The ESV Guide To Meta Robots Tags
If you've heard of meta robots tags, or even if you haven't, they're a pretty important element in SEO. Today, our Head of SEO will tell you all about them, what they are and what they do.
By Ben Johnston - Head of SEO & Data Analytics
Meta robots tags are something that you’re almost inevitably going to come across if you work in SEO, but what are they, how do they work and how do they differ from the good old robots.txt? Let’s find out.
What Is A Meta Robots Tag?
A meta robots tag is a snippet of code that’s placed in the header of your web page that tells search engines and other crawlers what they should do with the page. Should they crawl it and add it to their index? Should they follow links on the page? Should they display your snippet in search results in a certain way? You can control all of these with meta robots tags and, while there may be a bit more development resource required in certain content management systems, they’re generally more effective than robots.txt in a lot of regards. I’ll talk more about that later.
Typically speaking, a robots tag would look like this in your HTML source.
As you can see, it’s comprised of two elements: the naming of the meta tag (robots, in this case – meta tags have to declare their identity to work) and the directives invoked (the “content” – in this case, “noindex, follow”).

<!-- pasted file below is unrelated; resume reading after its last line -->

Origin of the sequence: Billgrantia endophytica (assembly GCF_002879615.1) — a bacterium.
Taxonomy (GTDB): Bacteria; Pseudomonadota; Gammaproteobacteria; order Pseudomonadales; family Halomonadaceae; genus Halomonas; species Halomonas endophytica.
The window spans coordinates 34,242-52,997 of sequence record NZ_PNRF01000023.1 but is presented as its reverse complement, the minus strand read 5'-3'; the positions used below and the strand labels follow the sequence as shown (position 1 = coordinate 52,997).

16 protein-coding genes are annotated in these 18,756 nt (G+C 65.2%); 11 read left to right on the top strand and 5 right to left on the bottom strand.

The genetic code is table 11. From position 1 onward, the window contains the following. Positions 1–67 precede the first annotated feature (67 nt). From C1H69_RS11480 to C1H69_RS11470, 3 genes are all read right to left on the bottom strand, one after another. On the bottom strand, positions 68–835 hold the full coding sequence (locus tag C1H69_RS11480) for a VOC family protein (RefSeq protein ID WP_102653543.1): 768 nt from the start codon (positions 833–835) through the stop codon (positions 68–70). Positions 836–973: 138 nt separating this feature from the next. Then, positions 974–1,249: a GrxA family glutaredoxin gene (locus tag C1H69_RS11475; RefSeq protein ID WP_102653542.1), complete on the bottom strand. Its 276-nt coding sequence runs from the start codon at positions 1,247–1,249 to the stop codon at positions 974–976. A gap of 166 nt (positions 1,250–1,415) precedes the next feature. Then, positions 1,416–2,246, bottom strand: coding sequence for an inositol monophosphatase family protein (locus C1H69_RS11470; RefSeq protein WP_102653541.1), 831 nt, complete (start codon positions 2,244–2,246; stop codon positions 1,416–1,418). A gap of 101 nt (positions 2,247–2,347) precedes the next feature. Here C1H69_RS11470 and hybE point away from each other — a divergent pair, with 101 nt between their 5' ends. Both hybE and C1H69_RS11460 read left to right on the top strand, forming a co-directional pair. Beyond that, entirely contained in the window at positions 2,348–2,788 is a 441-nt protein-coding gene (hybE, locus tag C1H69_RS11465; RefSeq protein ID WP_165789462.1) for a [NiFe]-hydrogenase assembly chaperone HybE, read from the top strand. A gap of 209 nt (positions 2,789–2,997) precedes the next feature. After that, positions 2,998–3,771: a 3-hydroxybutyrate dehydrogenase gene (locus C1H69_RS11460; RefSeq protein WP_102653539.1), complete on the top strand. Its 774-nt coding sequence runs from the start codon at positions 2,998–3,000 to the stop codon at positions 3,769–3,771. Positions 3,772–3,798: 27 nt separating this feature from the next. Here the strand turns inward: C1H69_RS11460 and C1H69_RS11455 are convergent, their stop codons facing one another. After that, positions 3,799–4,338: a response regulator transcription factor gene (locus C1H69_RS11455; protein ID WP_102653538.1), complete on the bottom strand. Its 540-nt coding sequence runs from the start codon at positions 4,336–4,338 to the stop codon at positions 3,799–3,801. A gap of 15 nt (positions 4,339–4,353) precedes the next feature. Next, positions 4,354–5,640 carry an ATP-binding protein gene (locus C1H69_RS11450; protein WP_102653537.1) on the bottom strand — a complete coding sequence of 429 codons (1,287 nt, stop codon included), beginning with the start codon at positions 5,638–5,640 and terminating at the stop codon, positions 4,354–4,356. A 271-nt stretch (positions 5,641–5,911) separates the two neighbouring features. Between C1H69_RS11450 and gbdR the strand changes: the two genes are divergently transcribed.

This is probably the most common meta robots tag that you’ll come across and use; the meta robots noindex tag tells search engines that, while they can crawl the page, the noindex directive tells them that they should not add the page to their index. The other directive in the tag, the “follow” tells search engines that they should follow the links on the page. This is useful to know because even if the page isn’t in the search engine index, it won’t be a black hole with the flow of your site’s authority – any authority which the page has to pass to others, either on your site or off, will still be passed by using the “follow” directive.
If you wanted to completely void that page and not have any links on there followed, the tag would look like one of the following:
By adding the “nofollow” attribute, you are telling search engines to not index the page, but also not to follow any links on that page, internal or external. The “none” directive is effectively the same as combining noindex and nofollow, but it’s not as commonly used. In general, we recommend “noindex,follow” if you need to noindex a page.
What Other Meta Robots Tags Are There?
Now we’ve covered the anatomy of the most common meta robots tag, let’s take a look at some of the others:
- noimageindex: Tells the visiting crawler not to index any of the images on the page. Handy if you’ve got some proprietary images that you don’t want people finding on Google. Bear in mind that if someone links to an image, it can still be indexed.
- noarchive: This tag tells search engines not to show a cached version of the page.